Here is the story of DHC in short, as best as I can describe it.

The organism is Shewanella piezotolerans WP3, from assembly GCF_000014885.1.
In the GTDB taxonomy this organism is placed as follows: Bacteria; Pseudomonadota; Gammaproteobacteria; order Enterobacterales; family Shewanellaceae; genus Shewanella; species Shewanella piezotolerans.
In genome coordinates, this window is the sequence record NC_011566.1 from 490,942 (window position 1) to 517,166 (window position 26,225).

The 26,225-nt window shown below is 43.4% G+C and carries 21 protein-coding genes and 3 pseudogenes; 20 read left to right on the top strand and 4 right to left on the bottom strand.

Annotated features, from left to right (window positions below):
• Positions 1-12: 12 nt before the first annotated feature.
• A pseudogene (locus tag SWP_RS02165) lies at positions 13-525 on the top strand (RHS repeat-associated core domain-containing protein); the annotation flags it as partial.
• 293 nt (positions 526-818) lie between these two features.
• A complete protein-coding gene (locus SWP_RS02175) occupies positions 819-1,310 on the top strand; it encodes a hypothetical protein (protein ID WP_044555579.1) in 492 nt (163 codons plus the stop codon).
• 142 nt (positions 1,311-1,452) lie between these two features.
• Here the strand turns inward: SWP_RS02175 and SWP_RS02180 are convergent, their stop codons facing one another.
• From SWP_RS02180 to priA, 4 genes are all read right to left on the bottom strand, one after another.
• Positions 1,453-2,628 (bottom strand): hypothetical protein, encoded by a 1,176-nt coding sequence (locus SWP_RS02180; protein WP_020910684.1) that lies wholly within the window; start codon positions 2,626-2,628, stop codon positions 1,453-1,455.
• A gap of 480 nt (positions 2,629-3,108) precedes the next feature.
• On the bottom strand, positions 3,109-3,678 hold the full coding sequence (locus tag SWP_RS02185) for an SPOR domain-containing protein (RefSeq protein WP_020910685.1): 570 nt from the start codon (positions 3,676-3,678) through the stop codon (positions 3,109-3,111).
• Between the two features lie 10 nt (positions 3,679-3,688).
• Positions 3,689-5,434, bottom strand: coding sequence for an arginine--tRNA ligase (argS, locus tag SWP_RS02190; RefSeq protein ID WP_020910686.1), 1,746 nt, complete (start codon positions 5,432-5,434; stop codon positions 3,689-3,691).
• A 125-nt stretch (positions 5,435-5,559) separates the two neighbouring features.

Dance Hall Crashers was formed by Tim Armstrong and Matt Freeman (of Operation Ivy, and more recently, Rancid) as a side project. Elyse Rogers was brought into the mix one fateful day on a street corner. She was singing with another girl, Ingrid Jonnsson. The band, including another of the current line up, Jason Hammon, recorded a demo. Soon after, Ingrid quit, and at that point Tim and Matt had little to do with the band, besides writing a few songs. The line up changed a bit, and Karina Denikč was sharing vocals with Elyse. They made one compilation album of songs recorded from 1989-1992, and released it on Moon Records. After this album, and a dispute with Moon (this part isn't specific, I don't know exactly what happened with Moon), the band broke up. About a year later they reformed to play one single show. The response at the show was so great that they decided to keep on going. They released Lockjaw, on MCA records. After Lockjaw, the band was still having some lineup changes, but after their second majoir label release, Honey, I'm Homely, the lineup looked pretty solid, consisting of Karina and Elyse on vocals, Jason on guitar, Mikey on bass, and Gavin on drums. After releasing an EP of unreleased songs on MCA, they decided that they liked an independent lable better, to suit their needs as a band, and became the first band on Fat Wreck Chord's sub-label, Pink and Black, dedicated solely to female fronted bands. They released Purr, on Pink and Black, in August of 1999, and have been touring consistently, but then again, that's nothing different for this Berkeley, California ska-punk quintet, they've been doing that through out their whole existence as a band, for them, the live experience is the only real DHC experience.